Alexa 100 Accessibility Errors

Karl Groves recently published automated web accessibility test data for many of the Alexa Top 100 web sites. The results paint a rather stark picture of web accessibility. We agree with Karl’s suggestion that while automated testing is not a direct indicator of true accessibility issues, “poor performance in automated testing is strongly correlated with poor performance in manual testing.” Jennison commented that not all errors are created equally, and this is very true, yet the preponderance of automated errors is clearly indicative of serious issues.

The table below outlines errors for the home pages of the Alexa Top 100 US sites (excluding porn, content farm, and advertising sites). The WAVE toolbar was used to calculate errors. Because the WAVE toolbar evaluates content after JavaScript is processed, and because WAVE errors almost universally indicate a significant accessibility issue, the number of errors is generally a good indicator of true end user accessibility issues.

Site Data

Site Name # of Errors 306 220 107 105 90 89 67 61 58 55 51 51 50 44 44 43 39 35 33 30 30 30 29 29 28 28 26 26 25 24 24 23 22 22 22 21 21 20 20 19 19 18 18 18 17 17 16 16 16 15 15 15 12 12 11 11 11 10 10 9 9 9 8 8 8 8 6 6 6 6 6 5 5 5 5 4 3 3 3 2 2 2 2 2 2 2 2 2 1 1 1 1 1 1 1 1 0 0 0 0


Care should be taken in interpreting these results. These data should not be used to cast a sweeping judgement on a site. Home pages are often dissimilar to content pages, though these data generally correlate to Karl’s more extensive analysis. Regardless, the fact that an average of 25 errors per home page are present, and that only 4 of the 100 home pages had 0 errors is rather telling. There is much that still needs to be done to improve web accessibility.


  1. Ted Drake

    It would be more helpful if you linked to the test results than the page.

  2. Jared Smith


    Because the results were collected using the WAVE toolbar, I can’t link to those results. One needs to load the home page and activate the toolbar to view the number of errors.

  3. Karl Groves

    Thanks for posting this follow-up and including the many sites I did not include. Initially I also had a breakdown of which errors occur most often but a corrupted table caused me to have to rebuild the database and I lost that data. It was rather unsurprising, really: Missing alt attributes, missing form labels, inaccessible tables, keyboard accessibility, etc. What I hope to be able to do in the future is provide a ranking that takes into consideration not only the volume of errors but the density & severity of them as well.

  4. Nancy

    I would put more energy into finding why accessibility has deteriorated and address the core issue: CMS systems, site builder tools and large framework systems..

    Most sites are built with CMS systems or site builder tools, the website creator doesn’t need to know html or or understand accessibility issues. Its up to the strength of the application developer to add proper label when the user selects an image or form.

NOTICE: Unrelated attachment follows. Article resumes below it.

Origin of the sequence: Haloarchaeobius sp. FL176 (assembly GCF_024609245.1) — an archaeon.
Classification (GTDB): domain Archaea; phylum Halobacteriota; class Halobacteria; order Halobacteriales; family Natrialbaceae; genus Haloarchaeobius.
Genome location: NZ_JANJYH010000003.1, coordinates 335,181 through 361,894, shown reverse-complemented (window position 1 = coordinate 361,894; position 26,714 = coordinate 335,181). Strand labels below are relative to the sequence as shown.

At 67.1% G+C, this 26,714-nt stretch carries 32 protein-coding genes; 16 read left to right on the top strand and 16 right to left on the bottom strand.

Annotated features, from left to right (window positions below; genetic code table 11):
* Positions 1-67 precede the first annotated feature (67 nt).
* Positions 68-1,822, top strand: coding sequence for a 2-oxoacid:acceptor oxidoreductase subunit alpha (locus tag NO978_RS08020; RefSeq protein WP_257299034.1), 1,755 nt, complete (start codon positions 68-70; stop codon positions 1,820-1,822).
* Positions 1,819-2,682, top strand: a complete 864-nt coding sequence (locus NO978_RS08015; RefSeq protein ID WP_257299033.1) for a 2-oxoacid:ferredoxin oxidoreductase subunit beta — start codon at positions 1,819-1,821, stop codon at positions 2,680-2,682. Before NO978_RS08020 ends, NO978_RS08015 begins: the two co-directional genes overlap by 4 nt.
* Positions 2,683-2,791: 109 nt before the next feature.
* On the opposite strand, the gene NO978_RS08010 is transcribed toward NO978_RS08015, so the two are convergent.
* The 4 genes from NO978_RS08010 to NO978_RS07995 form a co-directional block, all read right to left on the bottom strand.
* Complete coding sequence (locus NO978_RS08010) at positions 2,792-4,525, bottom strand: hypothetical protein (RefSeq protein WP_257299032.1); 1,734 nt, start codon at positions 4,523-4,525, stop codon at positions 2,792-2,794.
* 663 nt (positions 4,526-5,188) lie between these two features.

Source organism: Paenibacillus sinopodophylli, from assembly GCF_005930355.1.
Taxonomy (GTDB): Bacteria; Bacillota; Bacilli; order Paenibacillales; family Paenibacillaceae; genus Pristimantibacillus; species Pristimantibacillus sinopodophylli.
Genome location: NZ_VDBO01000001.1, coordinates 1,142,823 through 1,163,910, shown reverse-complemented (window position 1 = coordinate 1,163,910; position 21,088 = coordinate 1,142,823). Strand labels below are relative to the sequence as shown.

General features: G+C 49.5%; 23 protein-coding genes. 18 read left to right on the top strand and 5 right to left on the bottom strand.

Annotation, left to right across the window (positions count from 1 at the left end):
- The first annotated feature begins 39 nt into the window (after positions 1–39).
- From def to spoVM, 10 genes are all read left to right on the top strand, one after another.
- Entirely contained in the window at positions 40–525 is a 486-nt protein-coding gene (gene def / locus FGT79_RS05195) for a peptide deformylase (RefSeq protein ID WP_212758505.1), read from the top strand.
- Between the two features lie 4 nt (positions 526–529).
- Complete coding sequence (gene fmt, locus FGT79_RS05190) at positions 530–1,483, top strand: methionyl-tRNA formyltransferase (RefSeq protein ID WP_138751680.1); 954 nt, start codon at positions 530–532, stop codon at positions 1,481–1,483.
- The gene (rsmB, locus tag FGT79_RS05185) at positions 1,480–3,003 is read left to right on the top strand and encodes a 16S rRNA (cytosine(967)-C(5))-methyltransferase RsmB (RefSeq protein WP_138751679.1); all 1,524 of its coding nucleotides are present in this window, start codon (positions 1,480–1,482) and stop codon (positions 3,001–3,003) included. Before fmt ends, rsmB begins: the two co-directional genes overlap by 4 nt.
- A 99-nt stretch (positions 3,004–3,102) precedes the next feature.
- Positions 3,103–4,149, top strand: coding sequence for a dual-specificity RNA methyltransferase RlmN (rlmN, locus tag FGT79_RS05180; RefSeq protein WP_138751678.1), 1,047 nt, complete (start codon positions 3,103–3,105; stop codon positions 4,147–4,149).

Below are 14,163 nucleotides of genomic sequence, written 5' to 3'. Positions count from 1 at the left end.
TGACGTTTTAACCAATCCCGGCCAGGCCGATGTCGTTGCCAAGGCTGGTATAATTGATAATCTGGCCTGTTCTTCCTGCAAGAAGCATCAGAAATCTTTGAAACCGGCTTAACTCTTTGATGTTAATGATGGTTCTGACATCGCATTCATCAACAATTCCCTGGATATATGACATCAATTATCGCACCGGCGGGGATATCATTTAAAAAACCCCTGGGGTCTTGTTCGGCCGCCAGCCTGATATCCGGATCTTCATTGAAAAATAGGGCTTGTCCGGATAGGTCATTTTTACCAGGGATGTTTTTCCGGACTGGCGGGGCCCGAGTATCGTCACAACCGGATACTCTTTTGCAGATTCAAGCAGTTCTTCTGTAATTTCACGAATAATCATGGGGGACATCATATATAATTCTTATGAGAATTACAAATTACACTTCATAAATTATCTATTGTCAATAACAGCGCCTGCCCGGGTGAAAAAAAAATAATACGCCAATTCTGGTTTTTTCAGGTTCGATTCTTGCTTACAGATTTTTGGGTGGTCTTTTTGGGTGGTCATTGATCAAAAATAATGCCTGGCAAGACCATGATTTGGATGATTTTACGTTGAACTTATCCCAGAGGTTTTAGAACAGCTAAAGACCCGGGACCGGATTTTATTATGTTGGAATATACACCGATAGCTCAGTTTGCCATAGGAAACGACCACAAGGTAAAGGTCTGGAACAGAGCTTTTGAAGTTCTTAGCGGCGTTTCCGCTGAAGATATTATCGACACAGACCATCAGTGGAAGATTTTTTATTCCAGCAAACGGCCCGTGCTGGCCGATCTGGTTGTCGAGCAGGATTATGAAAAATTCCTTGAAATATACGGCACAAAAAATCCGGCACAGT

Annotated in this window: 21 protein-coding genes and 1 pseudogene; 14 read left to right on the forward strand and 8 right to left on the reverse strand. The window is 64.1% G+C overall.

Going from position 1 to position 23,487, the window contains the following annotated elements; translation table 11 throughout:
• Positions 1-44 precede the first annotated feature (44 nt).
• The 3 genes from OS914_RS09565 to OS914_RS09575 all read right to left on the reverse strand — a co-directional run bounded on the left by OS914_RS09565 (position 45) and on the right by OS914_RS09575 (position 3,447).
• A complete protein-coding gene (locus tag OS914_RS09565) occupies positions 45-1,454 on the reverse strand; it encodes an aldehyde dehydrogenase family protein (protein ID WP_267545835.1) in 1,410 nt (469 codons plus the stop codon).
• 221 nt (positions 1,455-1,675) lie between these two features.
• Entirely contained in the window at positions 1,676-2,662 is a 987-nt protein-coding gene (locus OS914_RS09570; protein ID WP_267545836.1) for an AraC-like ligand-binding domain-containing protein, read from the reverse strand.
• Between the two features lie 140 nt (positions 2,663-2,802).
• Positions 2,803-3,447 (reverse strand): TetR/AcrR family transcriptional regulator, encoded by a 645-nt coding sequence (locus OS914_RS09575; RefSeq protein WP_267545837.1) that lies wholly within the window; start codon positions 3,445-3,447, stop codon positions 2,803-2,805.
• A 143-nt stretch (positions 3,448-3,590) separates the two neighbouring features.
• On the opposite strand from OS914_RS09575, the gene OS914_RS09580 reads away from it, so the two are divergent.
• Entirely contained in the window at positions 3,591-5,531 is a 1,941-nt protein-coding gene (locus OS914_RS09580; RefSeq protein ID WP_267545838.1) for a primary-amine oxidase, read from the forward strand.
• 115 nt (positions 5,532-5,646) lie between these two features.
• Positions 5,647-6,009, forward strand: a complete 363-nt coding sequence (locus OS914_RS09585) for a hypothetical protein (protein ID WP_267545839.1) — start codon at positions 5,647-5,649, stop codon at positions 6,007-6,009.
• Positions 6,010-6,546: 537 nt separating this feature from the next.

Example — WordPress: Content person adds an image in the Admin Control. Title tags required, alt tags not required, no explanation of what an alt tag is. Content person wouldn’t have a clue so doesn’t think to add it. I think an easy fix for the WordPress application developers to combine the title and alt into one…

    I could make this comment 5 pages long…

  5. Jared Smith


    We’re working on a similar system to capture specific WAVE error data across a number of pages. It is, as you know, a bit tricky to assign severity to an automated error. One missing alt text has virtually no impact while another can render something very inaccessible, for example. Still, I think more data across more pages would be helpful.

    This was done more out of curiosity than for scientific usefulness. For example, the Facebook homepage had 8 errors, yet the logged in interface has 123.

  6. Jared Smith


    With the possible exception of, I doubt any of the sites listed are built on a traditional CMS. CMS accessibility is certainly an issue for many sites, but the biggest issue is lack of education. I’ve consulted on a handful of the sites in this list (and am happy that all of them among the better sites) and can attest that education, not tools, is the key to better accessibility.

  7. Mide S

    Seems only Government sites(in US and Canada) try enforce accessibility. mainly because they can get sued for violating section 208 of ADA. I’m working on a project with PDF accessibility for the Government of Canada and from the experience it seems like 99% of PDFs online are not fully accessible.
    Does AQUA also test PDF files?
    There’s a great tool from XY Media – PAC,( but even that is not full proof, you still need manual testing.
    Perhaps a lot of the errors are caused by dynamic HTML – tools like MS Visual Studio and ASP.Net tend to create very bad HTML.